America's Drift Toward Feudalism


America’s emergence in the eighteenth and nineteenth centuries represented a dramatic break from the past. The United States came on the scene with only vestiges of the old European feudal order—mostly in the plantation economy of the Deep South. There was no hereditary nobility, no national church, and, thanks to George Washington’s modesty, no royal authority. At least among whites, there was also far less poverty in America, compared to Europe’s in­tense, intractable, multigenerational poverty. In contrast, as Jeffer­son noted in 1814, America had fewer “paupers,” and the bulk of the pop­ulation was “fed abundantly, clothed above mere decency, to la­bor moderately and raise their families.”

Yet in recent decades this country, along with many other liberal democracies, has begun to show signs of growing feudalization. This trend has been most pronounced in the economy, where income growth has skewed dramatically towards the ultrarich, creating a ruling financial and now tech oligarchy. This is a global phenomenon: starting in the 1970s, upward mobility for middle and working classes across all advanced economies began to stall, while the prospects for the upper classes rose dramatically.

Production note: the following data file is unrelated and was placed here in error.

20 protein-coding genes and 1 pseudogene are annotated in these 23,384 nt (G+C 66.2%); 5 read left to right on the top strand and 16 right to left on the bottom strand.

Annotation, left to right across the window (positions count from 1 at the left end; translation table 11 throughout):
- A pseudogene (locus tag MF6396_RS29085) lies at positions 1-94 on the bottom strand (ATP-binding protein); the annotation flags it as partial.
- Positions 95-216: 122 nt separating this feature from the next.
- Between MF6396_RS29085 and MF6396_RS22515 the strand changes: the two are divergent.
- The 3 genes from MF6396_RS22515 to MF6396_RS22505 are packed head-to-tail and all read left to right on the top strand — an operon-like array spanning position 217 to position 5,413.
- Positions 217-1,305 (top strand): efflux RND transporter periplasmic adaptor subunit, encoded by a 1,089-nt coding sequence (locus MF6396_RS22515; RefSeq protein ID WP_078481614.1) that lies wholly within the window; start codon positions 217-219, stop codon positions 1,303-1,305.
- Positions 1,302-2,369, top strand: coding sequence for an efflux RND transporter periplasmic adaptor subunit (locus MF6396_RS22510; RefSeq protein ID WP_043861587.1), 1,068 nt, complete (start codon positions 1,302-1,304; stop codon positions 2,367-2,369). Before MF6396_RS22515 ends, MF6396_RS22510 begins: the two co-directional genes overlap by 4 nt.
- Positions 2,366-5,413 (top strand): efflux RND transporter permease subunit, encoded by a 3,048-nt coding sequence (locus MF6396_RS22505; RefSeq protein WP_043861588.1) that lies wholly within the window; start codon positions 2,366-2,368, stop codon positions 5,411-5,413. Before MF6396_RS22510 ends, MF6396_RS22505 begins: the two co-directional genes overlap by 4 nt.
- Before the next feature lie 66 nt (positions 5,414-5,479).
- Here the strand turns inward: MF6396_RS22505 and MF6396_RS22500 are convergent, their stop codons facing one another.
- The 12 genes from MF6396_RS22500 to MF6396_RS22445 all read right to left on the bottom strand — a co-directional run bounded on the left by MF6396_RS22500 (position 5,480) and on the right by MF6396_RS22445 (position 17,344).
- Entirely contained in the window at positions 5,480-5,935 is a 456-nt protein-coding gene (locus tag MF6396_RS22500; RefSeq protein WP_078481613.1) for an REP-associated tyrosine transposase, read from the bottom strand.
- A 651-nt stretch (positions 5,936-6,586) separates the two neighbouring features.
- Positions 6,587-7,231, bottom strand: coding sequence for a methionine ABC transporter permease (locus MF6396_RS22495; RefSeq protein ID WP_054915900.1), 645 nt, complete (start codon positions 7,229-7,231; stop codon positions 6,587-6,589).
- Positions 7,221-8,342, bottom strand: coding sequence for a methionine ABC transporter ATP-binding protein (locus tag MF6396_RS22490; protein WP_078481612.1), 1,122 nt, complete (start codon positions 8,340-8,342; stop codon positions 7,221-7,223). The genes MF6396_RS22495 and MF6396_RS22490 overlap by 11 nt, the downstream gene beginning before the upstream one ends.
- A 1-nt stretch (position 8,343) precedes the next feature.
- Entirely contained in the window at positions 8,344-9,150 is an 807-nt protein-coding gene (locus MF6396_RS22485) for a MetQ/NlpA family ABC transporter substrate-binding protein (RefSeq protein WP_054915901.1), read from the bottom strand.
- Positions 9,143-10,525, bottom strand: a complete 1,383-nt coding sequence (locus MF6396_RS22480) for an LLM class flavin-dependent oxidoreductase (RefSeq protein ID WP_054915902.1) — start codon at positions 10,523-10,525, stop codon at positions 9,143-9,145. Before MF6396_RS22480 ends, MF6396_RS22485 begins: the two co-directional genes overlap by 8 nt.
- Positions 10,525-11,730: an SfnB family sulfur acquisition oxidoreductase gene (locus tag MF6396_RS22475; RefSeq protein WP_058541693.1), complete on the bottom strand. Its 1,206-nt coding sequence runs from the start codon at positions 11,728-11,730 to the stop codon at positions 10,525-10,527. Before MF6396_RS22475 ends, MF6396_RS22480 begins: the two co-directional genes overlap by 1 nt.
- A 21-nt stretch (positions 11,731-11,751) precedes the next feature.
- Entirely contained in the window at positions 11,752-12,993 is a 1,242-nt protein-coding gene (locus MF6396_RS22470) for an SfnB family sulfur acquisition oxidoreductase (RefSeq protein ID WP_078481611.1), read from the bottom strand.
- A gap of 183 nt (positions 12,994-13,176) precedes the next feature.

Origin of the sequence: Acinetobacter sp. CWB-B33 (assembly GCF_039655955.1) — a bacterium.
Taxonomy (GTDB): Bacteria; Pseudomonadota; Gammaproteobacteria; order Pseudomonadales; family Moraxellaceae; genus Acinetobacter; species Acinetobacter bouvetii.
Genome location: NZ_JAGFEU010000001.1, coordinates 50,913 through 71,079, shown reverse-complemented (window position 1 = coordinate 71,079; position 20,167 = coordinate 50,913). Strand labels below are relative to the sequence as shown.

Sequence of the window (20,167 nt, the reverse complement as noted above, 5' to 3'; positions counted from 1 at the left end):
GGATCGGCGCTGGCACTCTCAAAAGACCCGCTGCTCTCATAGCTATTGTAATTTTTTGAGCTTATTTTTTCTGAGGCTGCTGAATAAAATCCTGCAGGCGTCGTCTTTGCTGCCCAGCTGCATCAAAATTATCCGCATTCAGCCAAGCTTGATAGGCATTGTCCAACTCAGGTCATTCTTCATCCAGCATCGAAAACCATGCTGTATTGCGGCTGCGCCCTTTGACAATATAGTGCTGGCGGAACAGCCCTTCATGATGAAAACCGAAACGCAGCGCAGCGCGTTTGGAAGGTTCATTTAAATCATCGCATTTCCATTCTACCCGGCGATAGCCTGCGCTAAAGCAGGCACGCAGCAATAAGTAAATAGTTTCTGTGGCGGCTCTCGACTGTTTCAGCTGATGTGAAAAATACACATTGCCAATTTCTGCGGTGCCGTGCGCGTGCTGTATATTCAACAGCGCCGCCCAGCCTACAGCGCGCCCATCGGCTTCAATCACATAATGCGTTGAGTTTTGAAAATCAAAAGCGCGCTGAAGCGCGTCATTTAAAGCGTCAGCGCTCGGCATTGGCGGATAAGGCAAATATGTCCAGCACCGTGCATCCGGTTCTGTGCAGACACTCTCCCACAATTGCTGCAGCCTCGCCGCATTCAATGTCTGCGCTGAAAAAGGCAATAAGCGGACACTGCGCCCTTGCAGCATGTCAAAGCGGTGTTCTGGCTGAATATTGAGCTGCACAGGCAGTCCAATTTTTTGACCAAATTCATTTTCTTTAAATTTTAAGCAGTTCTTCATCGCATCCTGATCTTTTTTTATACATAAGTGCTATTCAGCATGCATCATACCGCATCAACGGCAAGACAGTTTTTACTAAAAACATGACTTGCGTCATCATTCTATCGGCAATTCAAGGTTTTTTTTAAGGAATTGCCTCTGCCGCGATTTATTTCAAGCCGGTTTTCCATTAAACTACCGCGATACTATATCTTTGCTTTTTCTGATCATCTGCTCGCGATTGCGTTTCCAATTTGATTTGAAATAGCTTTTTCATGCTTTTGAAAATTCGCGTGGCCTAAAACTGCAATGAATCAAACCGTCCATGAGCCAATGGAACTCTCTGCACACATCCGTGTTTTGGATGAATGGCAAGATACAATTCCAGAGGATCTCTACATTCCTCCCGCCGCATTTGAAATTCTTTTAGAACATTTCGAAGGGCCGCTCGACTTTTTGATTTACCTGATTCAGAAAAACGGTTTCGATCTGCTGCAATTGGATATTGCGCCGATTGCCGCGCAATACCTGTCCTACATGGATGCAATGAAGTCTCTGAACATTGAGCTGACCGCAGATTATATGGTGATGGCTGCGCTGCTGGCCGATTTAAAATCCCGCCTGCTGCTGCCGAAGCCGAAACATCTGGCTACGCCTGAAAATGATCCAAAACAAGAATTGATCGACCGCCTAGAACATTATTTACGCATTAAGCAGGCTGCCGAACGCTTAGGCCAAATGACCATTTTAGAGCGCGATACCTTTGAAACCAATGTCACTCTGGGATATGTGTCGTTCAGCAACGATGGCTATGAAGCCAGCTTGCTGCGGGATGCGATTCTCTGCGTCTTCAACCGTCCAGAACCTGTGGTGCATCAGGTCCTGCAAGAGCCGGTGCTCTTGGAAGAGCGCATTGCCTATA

The fading prospects for the new generation are all too obvious. Once upon a time, when the boomers entered adulthood, they en­tered an ascendant middle class. According to a recent study by the St. Louis Fed, their successors, the millennials, are in danger of be­coming a “lost generation” in terms of wealth accumulation.

This generational shift will shape our future economic, political, and social order. About 90 percent of those born in 1940 grew up to experience higher incomes than their parents, according to researchers at the Equality of Opportunity Project. This proportion was only 50 percent among those born in the 1980s, and the chances of middle-class earners moving up to the top rungs of the earnings ladder has declined by approximately 20 percent since the early 1980s. Corporate CEOs used to boast of starting out in the mailroom. There will not be many of those stories in the future.

Read the rest of the piece at American Affairs Journal.

Joel Kotkin is the Roger Hobbs Distinguished Fellow in Urban Studies at Chapman University and executive director of the Houston-based Center for Opportunity Urbanism. He authored The Human City: Urbanism for the rest of us, published in 2016 by Agate. He is also author of The New Class Conflict, The City: A Global History, and The Next Hundred Million: America in 2050. He is executive director of and lives in Orange County, CA. His next book, “The Coming Of Neo-Feudalism,” will be out this spring.

Photo credit: Public Domain medieval illustration via Wikimedia.